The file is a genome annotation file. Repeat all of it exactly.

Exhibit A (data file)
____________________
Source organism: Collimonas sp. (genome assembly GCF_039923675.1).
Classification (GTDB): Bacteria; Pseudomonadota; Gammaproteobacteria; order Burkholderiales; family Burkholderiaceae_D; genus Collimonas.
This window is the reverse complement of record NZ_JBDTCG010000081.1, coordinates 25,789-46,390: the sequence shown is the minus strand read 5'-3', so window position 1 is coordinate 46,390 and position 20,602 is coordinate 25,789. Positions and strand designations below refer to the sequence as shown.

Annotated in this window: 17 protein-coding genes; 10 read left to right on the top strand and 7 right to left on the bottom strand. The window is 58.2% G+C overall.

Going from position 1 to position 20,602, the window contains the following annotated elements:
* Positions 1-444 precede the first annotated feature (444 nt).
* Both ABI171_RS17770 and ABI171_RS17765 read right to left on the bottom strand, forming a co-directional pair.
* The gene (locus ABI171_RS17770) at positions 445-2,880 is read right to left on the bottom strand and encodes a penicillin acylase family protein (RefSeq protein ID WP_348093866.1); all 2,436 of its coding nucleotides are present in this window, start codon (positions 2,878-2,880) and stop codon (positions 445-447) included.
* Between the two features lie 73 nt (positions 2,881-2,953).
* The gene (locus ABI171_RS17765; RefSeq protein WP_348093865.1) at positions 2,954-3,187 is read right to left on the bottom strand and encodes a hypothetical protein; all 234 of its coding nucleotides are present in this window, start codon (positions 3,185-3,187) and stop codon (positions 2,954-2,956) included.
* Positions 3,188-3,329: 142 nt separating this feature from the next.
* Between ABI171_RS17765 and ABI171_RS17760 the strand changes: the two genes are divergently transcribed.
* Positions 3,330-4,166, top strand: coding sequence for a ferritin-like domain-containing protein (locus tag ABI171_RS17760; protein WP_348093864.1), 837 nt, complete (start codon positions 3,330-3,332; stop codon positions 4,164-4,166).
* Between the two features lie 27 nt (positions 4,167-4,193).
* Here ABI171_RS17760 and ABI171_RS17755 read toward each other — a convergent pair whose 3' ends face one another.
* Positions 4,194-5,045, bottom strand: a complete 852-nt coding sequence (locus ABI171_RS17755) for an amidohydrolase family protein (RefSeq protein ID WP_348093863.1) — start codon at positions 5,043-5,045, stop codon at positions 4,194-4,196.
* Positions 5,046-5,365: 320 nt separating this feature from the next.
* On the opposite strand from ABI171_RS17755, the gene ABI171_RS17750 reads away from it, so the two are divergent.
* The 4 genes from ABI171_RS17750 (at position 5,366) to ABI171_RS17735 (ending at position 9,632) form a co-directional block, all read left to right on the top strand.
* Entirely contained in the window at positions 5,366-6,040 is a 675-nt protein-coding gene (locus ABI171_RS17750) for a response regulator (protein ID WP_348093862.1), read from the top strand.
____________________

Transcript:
Source organism: Collimonas sp. (genome assembly GCF_039923675.1).
Classification (GTDB): Bacteria; Pseudomonadota; Gammaproteobacteria; order Burkholderiales; family Burkholderiaceae_D; genus Collimonas.
This window is the reverse complement of record NZ_JBDTCG010000081.1, coordinates 25,789-46,390: the sequence shown is the minus strand read 5'-3', so window position 1 is coordinate 46,390 and position 20,602 is coordinate 25,789. Positions and strand designations below refer to the sequence as shown.

Annotated in this window: 17 protein-coding genes; 10 read left to right on the top strand and 7 right to left on the bottom strand. The window is 58.2% G+C overall.

Going from position 1 to position 20,602, the window contains the following annotated elements:
* Positions 1-444 precede the first annotated feature (444 nt).
* Both ABI171_RS17770 and ABI171_RS17765 read right to left on the bottom strand, forming a co-directional pair.
* The gene (locus ABI171_RS17770) at positions 445-2,880 is read right to left on the bottom strand and encodes a penicillin acylase family protein (RefSeq protein ID WP_348093866.1); all 2,436 of its coding nucleotides are present in this window, start codon (positions 2,878-2,880) and stop codon (positions 445-447) included.
* Between the two features lie 73 nt (positions 2,881-2,953).
* The gene (locus ABI171_RS17765; RefSeq protein WP_348093865.1) at positions 2,954-3,187 is read right to left on the bottom strand and encodes a hypothetical protein; all 234 of its coding nucleotides are present in this window, start codon (positions 3,185-3,187) and stop codon (positions 2,954-2,956) included.
* Positions 3,188-3,329: 142 nt separating this feature from the next.
* Between ABI171_RS17765 and ABI171_RS17760 the strand changes: the two genes are divergently transcribed.
* Positions 3,330-4,166, top strand: coding sequence for a ferritin-like domain-containing protein (locus tag ABI171_RS17760; protein WP_348093864.1), 837 nt, complete (start codon positions 3,330-3,332; stop codon positions 4,164-4,166).
* Between the two features lie 27 nt (positions 4,167-4,193).
* Here ABI171_RS17760 and ABI171_RS17755 read toward each other — a convergent pair whose 3' ends face one another.
* Positions 4,194-5,045, bottom strand: a complete 852-nt coding sequence (locus ABI171_RS17755) for an amidohydrolase family protein (RefSeq protein ID WP_348093863.1) — start codon at positions 5,043-5,045, stop codon at positions 4,194-4,196.
* Positions 5,046-5,365: 320 nt separating this feature from the next.
* On the opposite strand from ABI171_RS17755, the gene ABI171_RS17750 reads away from it, so the two are divergent.
* The 4 genes from ABI171_RS17750 (at position 5,366) to ABI171_RS17735 (ending at position 9,632) form a co-directional block, all read left to right on the top strand.
* Entirely contained in the window at positions 5,366-6,040 is a 675-nt protein-coding gene (locus ABI171_RS17750) for a response regulator (protein ID WP_348093862.1), read from the top strand.